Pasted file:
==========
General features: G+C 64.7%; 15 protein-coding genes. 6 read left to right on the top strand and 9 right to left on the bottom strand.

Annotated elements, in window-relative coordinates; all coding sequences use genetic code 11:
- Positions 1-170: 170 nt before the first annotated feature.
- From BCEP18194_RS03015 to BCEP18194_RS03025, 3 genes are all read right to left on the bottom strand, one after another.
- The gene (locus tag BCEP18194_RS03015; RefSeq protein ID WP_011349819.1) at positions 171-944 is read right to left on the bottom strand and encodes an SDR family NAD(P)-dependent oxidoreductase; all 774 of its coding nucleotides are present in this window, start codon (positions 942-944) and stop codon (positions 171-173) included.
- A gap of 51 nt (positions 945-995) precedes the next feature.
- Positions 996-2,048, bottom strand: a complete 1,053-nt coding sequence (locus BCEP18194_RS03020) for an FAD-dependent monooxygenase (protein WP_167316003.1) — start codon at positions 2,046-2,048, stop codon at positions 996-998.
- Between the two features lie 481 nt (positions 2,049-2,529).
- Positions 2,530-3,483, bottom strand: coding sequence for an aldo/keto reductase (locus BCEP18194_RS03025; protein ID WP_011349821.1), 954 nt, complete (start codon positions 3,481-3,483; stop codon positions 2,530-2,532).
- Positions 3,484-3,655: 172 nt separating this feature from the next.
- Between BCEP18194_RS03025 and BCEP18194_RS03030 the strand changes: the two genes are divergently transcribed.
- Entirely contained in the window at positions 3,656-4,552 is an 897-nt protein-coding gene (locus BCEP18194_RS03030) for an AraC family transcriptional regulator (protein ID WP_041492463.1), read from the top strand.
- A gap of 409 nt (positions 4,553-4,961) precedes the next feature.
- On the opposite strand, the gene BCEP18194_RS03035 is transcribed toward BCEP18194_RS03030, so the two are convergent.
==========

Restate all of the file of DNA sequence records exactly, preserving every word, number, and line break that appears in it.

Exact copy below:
General features: G+C 64.7%; 15 protein-coding genes. 6 read left to right on the top strand and 9 right to left on the bottom strand.

Annotated elements, in window-relative coordinates; all coding sequences use genetic code 11:
- Positions 1-170: 170 nt before the first annotated feature.
- From BCEP18194_RS03015 to BCEP18194_RS03025, 3 genes are all read right to left on the bottom strand, one after another.
- The gene (locus tag BCEP18194_RS03015; RefSeq protein ID WP_011349819.1) at positions 171-944 is read right to left on the bottom strand and encodes an SDR family NAD(P)-dependent oxidoreductase; all 774 of its coding nucleotides are present in this window, start codon (positions 942-944) and stop codon (positions 171-173) included.
- A gap of 51 nt (positions 945-995) precedes the next feature.
- Positions 996-2,048, bottom strand: a complete 1,053-nt coding sequence (locus BCEP18194_RS03020) for an FAD-dependent monooxygenase (protein WP_167316003.1) — start codon at positions 2,046-2,048, stop codon at positions 996-998.
- Between the two features lie 481 nt (positions 2,049-2,529).
- Positions 2,530-3,483, bottom strand: coding sequence for an aldo/keto reductase (locus BCEP18194_RS03025; protein ID WP_011349821.1), 954 nt, complete (start codon positions 3,481-3,483; stop codon positions 2,530-2,532).
- Positions 3,484-3,655: 172 nt separating this feature from the next.
- Between BCEP18194_RS03025 and BCEP18194_RS03030 the strand changes: the two genes are divergently transcribed.
- Entirely contained in the window at positions 3,656-4,552 is an 897-nt protein-coding gene (locus BCEP18194_RS03030) for an AraC family transcriptional regulator (protein ID WP_041492463.1), read from the top strand.
- A gap of 409 nt (positions 4,553-4,961) precedes the next feature.
- On the opposite strand, the gene BCEP18194_RS03035 is transcribed toward BCEP18194_RS03030, so the two are convergent.